This picture book for children is based on the life of the author’s mother’s best friend Phyllis. It is similar to, and thus emblematic of, the stories of other immigrants who passed through Ellis Island around the turn of the 19th century. Millions of people were desperate to get out of their own countries, or at least get their children out, in order to protect them from danger and/or to enable them to have better lives.
Many Jews, like Gittel, the little girl in the story, came from families who lived in “The Pale of Settlement.” The Pale, officially designated as such between 1791 to 1917, was a western region of Imperial Russia in which the residence of Jews was legally authorized. “Beyond the Pale,” Jewish residency was mostly forbidden. Jews from other parts of Russia and Eastern Europe were relocated to the Pale, although it was not exclusively Jewish. (The English term pale is derived from the Latin word palus, a stake, extended to mean the area enclosed by a fence or boundary.)
In the late 19th and early 20th century, Jews in the Pale were subjected to massive anti-Semitic attacks called pogroms. These violent riots generally entailed looting, rapes, and even murders. They were carried out with government approval and even by government officials themselves.
The worst pogroms were in the years between 1881-1883 and 1903-1906, causing a mass exodus of Jews to other countries. Some two million Jews emigrated from there between 1881 and 1914, mainly to the United States.
[As it turned out, they were fortunate not only to escape the pogroms, but to be far away from Hitler’s advance troops into Russia in World War II, the Einsatzgruppen. The mission of the Einsatzgruppen as they went through the former Pale was primarily to kill Jews. They were remarkably successful, as only five percent of Jews in the area survived the Holocaust.]
When Gittel and her mother went to the port for the ship to America, Gittel’s mother was not allowed to leave because she was suspected of having a virulent and contagious form of eye infection. She insisted Gittel go on without her, and gave her a piece of paper with the address of a cousin in New York for when she arrived. [There is an interesting and informative article on the suspicion of immigrants having trachoma and its association with anti-immigrant sentiment, particularly against Jews, here.]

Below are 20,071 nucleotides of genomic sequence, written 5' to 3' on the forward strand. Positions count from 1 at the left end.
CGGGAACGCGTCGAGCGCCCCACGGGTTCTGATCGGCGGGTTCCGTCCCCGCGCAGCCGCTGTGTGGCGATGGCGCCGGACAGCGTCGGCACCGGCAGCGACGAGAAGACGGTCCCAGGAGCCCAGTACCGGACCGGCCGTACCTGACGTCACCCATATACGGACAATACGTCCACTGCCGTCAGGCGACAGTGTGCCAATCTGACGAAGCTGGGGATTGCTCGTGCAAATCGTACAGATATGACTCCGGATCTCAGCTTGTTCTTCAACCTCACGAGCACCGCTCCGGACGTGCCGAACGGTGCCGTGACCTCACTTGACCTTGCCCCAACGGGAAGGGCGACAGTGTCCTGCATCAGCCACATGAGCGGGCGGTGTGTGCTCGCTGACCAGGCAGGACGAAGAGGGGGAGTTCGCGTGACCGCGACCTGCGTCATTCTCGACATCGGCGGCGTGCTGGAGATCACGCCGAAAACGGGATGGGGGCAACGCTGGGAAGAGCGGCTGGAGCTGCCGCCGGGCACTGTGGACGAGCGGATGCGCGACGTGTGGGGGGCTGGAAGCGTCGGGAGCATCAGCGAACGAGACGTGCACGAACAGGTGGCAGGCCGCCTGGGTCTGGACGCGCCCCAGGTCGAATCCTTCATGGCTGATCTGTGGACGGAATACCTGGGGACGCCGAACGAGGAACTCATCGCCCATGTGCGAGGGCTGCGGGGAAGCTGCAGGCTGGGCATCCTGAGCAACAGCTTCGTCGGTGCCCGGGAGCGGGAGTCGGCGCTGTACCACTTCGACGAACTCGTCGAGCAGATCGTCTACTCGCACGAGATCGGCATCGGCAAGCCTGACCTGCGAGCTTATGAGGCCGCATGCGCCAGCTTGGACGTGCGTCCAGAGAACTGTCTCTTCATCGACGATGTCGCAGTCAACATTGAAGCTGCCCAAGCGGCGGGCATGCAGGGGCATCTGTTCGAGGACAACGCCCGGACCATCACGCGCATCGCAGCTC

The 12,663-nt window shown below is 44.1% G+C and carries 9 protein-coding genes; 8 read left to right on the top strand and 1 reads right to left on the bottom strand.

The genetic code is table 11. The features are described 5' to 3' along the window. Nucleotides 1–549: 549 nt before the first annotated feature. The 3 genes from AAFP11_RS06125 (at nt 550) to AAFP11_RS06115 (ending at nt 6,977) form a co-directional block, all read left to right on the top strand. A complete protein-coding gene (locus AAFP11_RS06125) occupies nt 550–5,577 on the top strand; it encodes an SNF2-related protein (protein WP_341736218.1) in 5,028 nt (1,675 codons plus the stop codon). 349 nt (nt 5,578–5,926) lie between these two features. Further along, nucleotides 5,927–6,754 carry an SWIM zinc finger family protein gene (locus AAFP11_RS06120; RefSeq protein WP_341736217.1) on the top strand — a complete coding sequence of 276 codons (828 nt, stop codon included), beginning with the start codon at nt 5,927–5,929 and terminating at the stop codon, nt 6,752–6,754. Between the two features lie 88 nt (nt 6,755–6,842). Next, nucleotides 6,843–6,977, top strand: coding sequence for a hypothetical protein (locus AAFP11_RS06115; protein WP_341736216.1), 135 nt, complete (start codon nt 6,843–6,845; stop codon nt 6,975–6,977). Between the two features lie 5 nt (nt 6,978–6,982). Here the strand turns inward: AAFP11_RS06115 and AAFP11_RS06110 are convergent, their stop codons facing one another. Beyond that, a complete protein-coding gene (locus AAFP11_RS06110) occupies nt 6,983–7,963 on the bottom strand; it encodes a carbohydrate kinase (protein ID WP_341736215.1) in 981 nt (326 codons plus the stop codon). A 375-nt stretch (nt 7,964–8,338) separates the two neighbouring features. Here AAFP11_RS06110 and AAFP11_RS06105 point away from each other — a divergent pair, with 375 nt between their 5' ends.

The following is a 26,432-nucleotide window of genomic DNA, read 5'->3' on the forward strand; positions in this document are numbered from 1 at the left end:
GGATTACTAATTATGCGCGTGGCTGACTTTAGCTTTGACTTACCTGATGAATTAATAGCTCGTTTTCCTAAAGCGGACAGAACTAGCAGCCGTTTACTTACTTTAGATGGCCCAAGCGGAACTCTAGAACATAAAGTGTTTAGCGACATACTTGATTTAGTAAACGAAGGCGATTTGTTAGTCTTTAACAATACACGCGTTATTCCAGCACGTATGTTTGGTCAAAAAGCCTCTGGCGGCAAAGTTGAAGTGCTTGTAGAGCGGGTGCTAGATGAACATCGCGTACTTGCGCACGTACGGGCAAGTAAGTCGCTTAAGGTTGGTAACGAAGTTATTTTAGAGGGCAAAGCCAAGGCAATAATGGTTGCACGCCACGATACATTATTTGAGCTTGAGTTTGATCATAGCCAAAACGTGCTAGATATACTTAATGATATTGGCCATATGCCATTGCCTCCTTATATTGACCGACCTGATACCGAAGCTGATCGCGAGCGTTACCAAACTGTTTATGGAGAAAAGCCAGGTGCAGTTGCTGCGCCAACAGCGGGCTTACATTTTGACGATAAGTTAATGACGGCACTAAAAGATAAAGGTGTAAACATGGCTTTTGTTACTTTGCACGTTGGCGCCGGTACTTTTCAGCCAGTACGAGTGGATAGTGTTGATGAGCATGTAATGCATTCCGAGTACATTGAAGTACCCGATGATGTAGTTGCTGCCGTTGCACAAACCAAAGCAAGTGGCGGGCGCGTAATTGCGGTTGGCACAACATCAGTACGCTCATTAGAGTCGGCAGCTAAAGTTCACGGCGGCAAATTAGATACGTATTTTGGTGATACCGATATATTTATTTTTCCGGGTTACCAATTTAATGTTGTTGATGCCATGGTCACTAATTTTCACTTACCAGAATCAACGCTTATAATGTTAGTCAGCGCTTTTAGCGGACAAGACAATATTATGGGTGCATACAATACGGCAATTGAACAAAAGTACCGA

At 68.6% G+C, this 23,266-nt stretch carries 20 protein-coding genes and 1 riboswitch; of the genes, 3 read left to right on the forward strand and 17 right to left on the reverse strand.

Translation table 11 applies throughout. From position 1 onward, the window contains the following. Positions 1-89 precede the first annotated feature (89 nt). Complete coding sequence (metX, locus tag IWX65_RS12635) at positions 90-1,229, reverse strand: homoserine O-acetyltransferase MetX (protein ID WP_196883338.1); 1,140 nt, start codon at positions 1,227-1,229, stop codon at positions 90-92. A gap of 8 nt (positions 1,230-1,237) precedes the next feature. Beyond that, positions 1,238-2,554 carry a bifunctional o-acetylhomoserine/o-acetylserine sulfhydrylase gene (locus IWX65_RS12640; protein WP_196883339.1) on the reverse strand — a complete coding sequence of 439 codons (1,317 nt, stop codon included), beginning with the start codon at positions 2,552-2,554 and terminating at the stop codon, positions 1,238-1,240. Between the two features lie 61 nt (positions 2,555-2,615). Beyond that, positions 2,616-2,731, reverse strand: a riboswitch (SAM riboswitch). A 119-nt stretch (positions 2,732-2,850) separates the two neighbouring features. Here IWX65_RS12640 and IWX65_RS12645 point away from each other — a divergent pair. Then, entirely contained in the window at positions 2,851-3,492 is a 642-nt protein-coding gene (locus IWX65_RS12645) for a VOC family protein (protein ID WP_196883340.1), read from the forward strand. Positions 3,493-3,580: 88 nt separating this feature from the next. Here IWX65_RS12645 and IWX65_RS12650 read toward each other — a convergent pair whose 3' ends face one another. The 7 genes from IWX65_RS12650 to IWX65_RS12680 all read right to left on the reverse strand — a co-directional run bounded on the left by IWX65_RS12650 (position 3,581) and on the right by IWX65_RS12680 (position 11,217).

Needless to say, the address was illegible by the end of the trip. A Yiddish interpreter helped Gittel by putting her picture in the Jewish newspaper and asking if anyone recognized her. By the next afternoon, her mother’s cousin came to take her home.
In this story, Gittel’s mama arrives in the United States soon thereafter. In the actual story told to the author as related in the Author’s Note at the end of the book, Phyllis never saw either her mother or father again.
The Author’s Note also provides some information about the pogroms and Ellis Island.
“I wanted it to have a little bit of a folk tale feel because I really feel like being an immigrant it is a part of our collective American story.”
She explained that she designed her pages to look as if readers were looking through beautifully carved window casements into a different world.
When you read the book you will notice that the windows change when Gittel arrives in America.
Besides the Author’s Note, the author includes a glossary and bibliography of materials related to Ellis Island.
Evaluation: This warm story presents the immigrant experience in a realistic light, providing resources for a more in-depth look if readers want to pursue the subject.
Published by Abrams Books for Young Readers, 2019